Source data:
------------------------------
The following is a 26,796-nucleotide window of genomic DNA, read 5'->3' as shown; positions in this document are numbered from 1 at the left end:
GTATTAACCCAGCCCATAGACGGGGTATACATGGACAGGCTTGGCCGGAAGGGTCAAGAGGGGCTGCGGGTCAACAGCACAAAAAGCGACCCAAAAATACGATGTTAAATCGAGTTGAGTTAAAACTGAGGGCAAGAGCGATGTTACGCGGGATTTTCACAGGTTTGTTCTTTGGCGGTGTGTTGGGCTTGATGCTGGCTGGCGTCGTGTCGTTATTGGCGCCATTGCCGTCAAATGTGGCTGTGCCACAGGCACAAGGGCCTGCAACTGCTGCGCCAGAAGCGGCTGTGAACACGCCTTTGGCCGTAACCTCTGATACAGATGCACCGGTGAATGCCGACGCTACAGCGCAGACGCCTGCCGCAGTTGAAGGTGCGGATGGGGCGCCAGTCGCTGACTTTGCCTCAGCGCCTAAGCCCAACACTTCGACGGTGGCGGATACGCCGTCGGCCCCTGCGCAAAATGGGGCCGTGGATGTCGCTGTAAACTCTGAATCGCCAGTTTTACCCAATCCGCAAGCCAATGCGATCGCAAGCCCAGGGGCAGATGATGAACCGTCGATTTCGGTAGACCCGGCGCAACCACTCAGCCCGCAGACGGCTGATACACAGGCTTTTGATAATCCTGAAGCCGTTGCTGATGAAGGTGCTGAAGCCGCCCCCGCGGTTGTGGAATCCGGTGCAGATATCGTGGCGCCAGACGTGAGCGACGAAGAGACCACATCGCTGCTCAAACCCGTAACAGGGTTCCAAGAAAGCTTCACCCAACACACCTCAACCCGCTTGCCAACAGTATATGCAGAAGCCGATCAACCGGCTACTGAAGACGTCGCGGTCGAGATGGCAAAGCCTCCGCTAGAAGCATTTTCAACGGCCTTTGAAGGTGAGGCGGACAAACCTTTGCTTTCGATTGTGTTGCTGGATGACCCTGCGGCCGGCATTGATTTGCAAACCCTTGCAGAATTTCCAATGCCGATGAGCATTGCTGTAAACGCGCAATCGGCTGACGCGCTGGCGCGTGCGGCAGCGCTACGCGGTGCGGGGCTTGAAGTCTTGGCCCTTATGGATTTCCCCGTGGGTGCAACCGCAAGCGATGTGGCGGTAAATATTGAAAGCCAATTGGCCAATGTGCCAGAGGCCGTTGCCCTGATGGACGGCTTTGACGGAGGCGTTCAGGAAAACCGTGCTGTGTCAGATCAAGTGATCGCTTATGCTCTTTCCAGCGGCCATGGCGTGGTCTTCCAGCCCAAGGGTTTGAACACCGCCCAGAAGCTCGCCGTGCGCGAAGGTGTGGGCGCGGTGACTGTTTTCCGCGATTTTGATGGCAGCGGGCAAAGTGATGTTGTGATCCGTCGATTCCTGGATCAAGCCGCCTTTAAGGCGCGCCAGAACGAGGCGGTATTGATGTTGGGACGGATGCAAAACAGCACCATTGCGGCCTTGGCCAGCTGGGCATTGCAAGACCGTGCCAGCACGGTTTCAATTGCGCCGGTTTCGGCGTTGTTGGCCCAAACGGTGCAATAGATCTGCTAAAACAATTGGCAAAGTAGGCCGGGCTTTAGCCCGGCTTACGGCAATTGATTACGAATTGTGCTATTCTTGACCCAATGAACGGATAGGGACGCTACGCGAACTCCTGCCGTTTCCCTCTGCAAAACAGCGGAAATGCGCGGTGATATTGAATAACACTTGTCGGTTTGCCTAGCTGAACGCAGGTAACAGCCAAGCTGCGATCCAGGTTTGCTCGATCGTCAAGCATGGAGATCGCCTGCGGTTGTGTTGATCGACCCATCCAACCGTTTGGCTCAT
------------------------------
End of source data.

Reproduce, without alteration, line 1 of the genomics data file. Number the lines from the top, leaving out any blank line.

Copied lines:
The following is a 26,796-nucleotide window of genomic DNA, read 5'->3' as shown; positions in this document are numbered from 1 at the left end: